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  • Mindfulness protects adults from physical, mental health consequences of childhood abuse, neglect

    Aeye2Fact #1: People who were abused and neglected when they were kids have poorer physical and mental health. The more types of ACEs (adverse childhood experiences) – physical abuse, an alcoholic father, an abused mother, etc. – the higher the risk of heart disease, depression, diabetes, obesity, being violent or experiencing violence. Got an ACE score of 4 or more? Your risk of heart disease increases 200%. Your risk of suicide increases 1200%.

    Fact #2: Mindfulness practices improve people’s physical and mental health.

    Now, says Dr. Robert Whitaker, a pediatrician and professor of pediatrics and public health at Temple University, there’s one more important fact: People who are mindful are physically and mentally healthier, no matter what their ACE scores are.

    This study, to be published in the October issue of Preventive Medicine, is the first to look at the relationship between ACEs, mindfulness and health. And it has implications for anyone, and especially those who take care of children– teachers, parents, coaches, healthcare and childcare workers.

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    Dr. Robert Whitaker

    Many people think of mindfulness as sitting around and saying “Ommmm.” There’s actually more to it, and it’s worth explaining. People who aren’t mindful don’t regulate their own emotions very well. Situations that trigger traumatic memories may cause people who aren’t mindful to lose focus on what’s happening currently, and lead them to make snap judgments and have knee-jerk reactions of anger, frustration, or fear, which can further the spread stress and trauma. They also ruminate on situations they can’t control, and can’t let go. And they may not even be conscious that they’re doing any of this. They just think it’s part of their personality.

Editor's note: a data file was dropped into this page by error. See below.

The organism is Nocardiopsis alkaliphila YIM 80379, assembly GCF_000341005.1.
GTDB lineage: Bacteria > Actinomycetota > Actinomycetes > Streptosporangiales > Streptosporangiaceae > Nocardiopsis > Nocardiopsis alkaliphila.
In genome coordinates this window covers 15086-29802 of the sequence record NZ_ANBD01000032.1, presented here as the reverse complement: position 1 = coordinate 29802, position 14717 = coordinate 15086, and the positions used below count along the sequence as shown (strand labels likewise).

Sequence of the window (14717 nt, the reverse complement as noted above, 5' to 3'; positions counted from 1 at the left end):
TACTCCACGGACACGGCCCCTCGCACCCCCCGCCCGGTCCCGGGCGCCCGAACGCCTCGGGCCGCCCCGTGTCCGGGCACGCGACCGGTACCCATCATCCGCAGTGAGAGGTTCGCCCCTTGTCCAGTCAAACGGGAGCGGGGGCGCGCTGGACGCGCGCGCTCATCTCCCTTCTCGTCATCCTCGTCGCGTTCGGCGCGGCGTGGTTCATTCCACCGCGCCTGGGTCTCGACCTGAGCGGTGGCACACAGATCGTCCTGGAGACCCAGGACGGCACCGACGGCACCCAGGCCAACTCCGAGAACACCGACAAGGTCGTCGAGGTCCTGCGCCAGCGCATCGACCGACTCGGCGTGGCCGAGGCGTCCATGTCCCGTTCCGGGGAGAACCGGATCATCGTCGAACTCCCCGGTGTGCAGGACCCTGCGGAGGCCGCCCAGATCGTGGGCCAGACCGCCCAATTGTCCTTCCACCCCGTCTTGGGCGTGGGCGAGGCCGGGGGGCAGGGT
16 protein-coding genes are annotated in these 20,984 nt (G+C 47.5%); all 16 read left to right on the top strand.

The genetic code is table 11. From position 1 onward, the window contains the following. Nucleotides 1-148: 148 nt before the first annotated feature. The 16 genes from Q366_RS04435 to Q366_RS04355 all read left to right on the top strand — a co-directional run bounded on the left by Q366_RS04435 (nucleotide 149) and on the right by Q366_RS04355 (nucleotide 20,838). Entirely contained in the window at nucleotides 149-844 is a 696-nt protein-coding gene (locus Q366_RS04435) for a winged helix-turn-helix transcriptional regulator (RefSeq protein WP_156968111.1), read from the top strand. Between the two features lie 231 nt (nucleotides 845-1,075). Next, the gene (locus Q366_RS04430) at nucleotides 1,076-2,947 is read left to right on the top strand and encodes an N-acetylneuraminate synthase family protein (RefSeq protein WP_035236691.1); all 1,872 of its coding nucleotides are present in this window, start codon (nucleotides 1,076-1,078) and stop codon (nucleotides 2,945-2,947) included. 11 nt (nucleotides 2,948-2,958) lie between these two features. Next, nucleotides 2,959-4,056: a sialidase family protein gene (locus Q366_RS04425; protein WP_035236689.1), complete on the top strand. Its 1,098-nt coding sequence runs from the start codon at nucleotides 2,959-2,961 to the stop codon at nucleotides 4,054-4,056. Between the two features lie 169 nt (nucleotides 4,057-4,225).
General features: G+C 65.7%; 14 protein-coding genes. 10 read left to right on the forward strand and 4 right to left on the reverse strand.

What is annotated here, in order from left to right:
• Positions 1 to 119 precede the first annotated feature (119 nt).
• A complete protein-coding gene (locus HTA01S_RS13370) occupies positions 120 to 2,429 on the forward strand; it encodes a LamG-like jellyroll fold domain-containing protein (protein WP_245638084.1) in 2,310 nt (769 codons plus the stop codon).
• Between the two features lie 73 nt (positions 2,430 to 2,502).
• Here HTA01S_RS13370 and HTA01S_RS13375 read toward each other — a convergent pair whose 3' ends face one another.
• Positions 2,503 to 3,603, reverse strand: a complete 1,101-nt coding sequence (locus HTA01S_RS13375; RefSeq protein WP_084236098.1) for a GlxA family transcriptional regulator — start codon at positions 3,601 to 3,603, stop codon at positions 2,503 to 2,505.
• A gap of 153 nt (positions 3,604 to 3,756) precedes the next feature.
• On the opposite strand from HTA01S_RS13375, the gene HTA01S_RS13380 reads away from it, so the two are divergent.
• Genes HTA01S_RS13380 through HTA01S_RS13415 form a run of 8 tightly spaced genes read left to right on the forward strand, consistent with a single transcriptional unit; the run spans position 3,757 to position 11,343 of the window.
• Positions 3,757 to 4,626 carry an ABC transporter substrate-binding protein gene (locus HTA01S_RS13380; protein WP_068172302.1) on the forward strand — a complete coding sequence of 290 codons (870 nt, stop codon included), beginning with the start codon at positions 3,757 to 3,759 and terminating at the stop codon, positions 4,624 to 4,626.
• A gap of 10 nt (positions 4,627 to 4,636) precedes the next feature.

Here’s what it’s like not to be mindful:

    • “My co-worker’s angry today. I must have done something wrong. She’s JUST like my mother: moody, angry, a screamer. Well, I’d better get my defenses up and give her a piece of my mind before she attacks me.”

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  • CA Senate unanimously approves ACEs reduction resolution

    California Dome & Senate SealOn August 18, the California Senate unanimously approved Concurrent Resolution (ACR) No. 155 to encourage statewide policies to reduce children’s exposure to adverse childhood experiences. As reported on ACEs Too High, the resolution is modeled after a Wisconsin resolution that encourages state policy decision-making to consider the impact of early childhood adversity on the long-term health and well being of its citizens. Since the resolution does not require California Gov. Jerry Brown’s signature, the Senate’s approval is the final step in the process.

    The resolution echoes the language of a Wisconsin bill passed earlier this year—the state’s policies should “consider the principles of brain development, the intimate connection between mental and physical health, the concepts of toxic stress, adverse childhood experiences, buffering relationships, and the roles of early intervention and investment in children…”

    New programs or mandates are not included in the resolutions, but both provide an important framework for state level decision-making that is informed by the findings of the CDC’s Adverse Childhood Experiences (ACE) Study. The two state resolutions are natural extensions of already robust ACEs-related and trauma-informed programs and policies in those states.

    The principal sponsor of the California resolution was Assembly Member Raul Bocanegra (D-Pacoima) who spoke on behalf of the resolution on the Assembly floor and was joined by Rob Bonta (D-Oakland) and Reginald B. Jones-Sawyer, Sr. (D-Los Angeles). Bonta said that “sadly and tragically” almost every youth in the City of Oakland has been touched by violence and that life expectancy is negatively impacted by conditions in vulnerable communities. Jones-Sawyer said that conditions that result in urban PTSD are “unnoticed and unaddressed.”  To see these short speeches, click here http://calchannel.granicus.com…d=7&clip_id=2332 and scroll down to ACR 155. The video also shows the adding of 68 members as coauthors.

    During the weeks after the Assembly passage and before the Senate action, advocates led by the Center for Youth Wellness built support for the resolution.  Senator Holly Mitchell (D-Los Angeles), chair of the California Legislative Black Caucus, was the floor